NCPA - National Center for Policy Analysis

Study Finds Traffic Getting Worse Everywhere

May 8, 2001

There is no longer any rush during "rush hour" -- and it takes much longer than an hour. Such is the conclusion of a study from the Texas Transportation Institute.

Clogged streets and highways, and bumper-to-bumper traffic have left the average U.S. motorist stalled in traffic 36 hours a year, the study revealed.

  • Congestion costs Los Angeles motorists 56 hours lost a year -- and 50 hours a year or more for auto commuters in Atlanta, Seattle and Houston.
  • The 36 hours average Americans sat in traffic in 1999 compares to just 11 hours in 1982.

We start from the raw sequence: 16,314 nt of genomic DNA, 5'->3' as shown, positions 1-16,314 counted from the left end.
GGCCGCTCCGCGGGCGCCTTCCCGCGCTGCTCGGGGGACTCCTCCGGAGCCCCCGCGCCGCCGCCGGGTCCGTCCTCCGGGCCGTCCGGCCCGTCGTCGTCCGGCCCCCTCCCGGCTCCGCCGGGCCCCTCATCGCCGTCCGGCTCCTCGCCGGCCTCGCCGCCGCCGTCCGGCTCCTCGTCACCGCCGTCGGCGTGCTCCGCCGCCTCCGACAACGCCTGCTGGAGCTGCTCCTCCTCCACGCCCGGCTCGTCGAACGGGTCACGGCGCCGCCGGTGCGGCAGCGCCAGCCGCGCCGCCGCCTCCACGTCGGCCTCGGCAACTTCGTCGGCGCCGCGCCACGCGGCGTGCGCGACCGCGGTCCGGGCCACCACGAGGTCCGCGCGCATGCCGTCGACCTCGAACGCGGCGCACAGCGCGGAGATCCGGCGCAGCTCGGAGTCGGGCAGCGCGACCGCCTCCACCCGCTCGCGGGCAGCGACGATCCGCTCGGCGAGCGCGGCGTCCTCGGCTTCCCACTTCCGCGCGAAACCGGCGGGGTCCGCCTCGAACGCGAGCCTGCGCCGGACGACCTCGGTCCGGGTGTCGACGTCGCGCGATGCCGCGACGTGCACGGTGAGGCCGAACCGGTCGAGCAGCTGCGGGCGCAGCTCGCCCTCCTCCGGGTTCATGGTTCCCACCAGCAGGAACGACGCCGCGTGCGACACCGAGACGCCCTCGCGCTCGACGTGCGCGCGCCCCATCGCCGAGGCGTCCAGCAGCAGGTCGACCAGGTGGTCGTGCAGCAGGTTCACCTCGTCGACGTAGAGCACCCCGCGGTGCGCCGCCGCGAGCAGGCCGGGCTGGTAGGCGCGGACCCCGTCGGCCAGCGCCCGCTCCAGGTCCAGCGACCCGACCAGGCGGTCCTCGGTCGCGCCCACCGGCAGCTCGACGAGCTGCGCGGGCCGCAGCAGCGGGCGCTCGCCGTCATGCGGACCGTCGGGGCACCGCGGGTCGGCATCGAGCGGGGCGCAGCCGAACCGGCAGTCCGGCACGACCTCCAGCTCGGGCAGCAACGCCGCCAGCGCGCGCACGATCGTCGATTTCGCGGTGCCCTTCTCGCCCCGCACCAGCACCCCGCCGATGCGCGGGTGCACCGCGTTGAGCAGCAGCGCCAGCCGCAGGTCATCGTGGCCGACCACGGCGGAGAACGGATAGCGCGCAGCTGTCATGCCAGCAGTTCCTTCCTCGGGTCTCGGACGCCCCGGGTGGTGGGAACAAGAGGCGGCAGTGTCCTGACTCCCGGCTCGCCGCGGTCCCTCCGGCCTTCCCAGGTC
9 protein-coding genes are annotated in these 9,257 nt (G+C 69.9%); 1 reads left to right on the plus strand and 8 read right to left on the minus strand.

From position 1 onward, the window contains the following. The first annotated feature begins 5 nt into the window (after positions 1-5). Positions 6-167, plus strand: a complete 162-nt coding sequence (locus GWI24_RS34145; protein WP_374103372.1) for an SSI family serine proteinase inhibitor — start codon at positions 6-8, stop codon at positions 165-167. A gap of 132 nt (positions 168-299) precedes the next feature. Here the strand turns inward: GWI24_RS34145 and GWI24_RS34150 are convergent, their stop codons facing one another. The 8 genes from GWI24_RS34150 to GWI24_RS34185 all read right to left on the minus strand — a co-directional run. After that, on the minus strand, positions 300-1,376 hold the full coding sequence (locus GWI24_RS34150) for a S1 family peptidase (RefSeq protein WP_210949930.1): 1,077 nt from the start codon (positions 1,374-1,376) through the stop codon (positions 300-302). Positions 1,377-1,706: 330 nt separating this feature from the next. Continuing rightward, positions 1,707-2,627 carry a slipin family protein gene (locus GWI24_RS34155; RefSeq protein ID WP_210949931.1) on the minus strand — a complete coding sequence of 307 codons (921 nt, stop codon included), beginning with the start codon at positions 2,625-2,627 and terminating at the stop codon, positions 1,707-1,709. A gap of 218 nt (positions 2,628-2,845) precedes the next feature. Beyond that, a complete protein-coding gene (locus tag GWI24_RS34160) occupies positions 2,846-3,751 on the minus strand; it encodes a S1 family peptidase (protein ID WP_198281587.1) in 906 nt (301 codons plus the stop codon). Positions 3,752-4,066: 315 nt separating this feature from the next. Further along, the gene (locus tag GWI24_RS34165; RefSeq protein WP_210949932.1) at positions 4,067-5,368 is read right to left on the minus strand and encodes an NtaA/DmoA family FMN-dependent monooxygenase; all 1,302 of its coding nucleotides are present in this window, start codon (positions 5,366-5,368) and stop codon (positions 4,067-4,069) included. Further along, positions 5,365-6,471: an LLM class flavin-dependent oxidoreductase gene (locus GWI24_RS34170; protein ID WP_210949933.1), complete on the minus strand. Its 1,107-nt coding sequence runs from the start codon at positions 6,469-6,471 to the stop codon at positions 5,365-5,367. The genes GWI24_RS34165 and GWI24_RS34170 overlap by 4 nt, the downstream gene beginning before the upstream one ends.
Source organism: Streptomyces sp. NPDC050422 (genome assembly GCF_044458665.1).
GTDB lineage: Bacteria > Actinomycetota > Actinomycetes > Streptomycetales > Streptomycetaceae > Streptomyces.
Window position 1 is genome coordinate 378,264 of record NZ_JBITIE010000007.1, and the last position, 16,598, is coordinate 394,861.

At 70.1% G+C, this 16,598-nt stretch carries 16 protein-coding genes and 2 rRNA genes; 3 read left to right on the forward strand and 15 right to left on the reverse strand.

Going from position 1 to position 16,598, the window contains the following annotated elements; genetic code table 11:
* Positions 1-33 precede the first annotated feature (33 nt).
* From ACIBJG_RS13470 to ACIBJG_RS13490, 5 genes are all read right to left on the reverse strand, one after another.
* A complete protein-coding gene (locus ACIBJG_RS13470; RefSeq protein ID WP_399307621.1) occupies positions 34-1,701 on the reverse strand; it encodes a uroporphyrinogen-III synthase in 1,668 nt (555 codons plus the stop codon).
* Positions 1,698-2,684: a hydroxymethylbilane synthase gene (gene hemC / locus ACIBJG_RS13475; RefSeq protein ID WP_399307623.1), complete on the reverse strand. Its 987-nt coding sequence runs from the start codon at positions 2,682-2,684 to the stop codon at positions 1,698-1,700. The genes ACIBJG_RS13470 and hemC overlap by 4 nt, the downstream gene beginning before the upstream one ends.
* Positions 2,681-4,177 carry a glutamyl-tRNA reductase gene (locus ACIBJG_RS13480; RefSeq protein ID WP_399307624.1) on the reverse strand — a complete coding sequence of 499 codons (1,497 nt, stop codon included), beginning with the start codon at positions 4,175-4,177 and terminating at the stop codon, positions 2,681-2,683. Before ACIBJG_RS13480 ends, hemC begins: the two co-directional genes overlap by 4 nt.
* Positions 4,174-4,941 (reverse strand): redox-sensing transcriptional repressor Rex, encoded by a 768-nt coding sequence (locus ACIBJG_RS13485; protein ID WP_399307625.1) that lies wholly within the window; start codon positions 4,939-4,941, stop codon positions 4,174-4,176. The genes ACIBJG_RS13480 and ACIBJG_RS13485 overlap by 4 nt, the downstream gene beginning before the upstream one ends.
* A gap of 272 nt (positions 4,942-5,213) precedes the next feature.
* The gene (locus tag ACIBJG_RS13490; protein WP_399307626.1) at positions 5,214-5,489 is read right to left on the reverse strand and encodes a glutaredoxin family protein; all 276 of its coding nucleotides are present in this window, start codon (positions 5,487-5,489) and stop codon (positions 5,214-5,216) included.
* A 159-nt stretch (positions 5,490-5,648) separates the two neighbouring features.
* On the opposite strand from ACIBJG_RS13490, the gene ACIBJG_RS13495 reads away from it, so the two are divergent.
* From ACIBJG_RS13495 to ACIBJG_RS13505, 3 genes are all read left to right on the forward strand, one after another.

• Residents of small urban areas -- defined as 500,000 population or fewer -- spend 10 hours a year in traffic, five times what they spent in 1982.
  • Congestion consumes 6.8 billion gallons of fuel, 4.5 billion hours of travel time and costs the nation $78 billion a year.

The last time "rush hour" was actually 60 minutes was during the Nixon administration.

Source: Scott Bowles, "Traffic in More of a Jam than Ever, Study Says," USA Today, May 8, 2001; David Schrank and Tim Lomax, "2001 Urban Mobility Study," Texas Transportation Institute, Texas A & M University, May 7, 2001.

 

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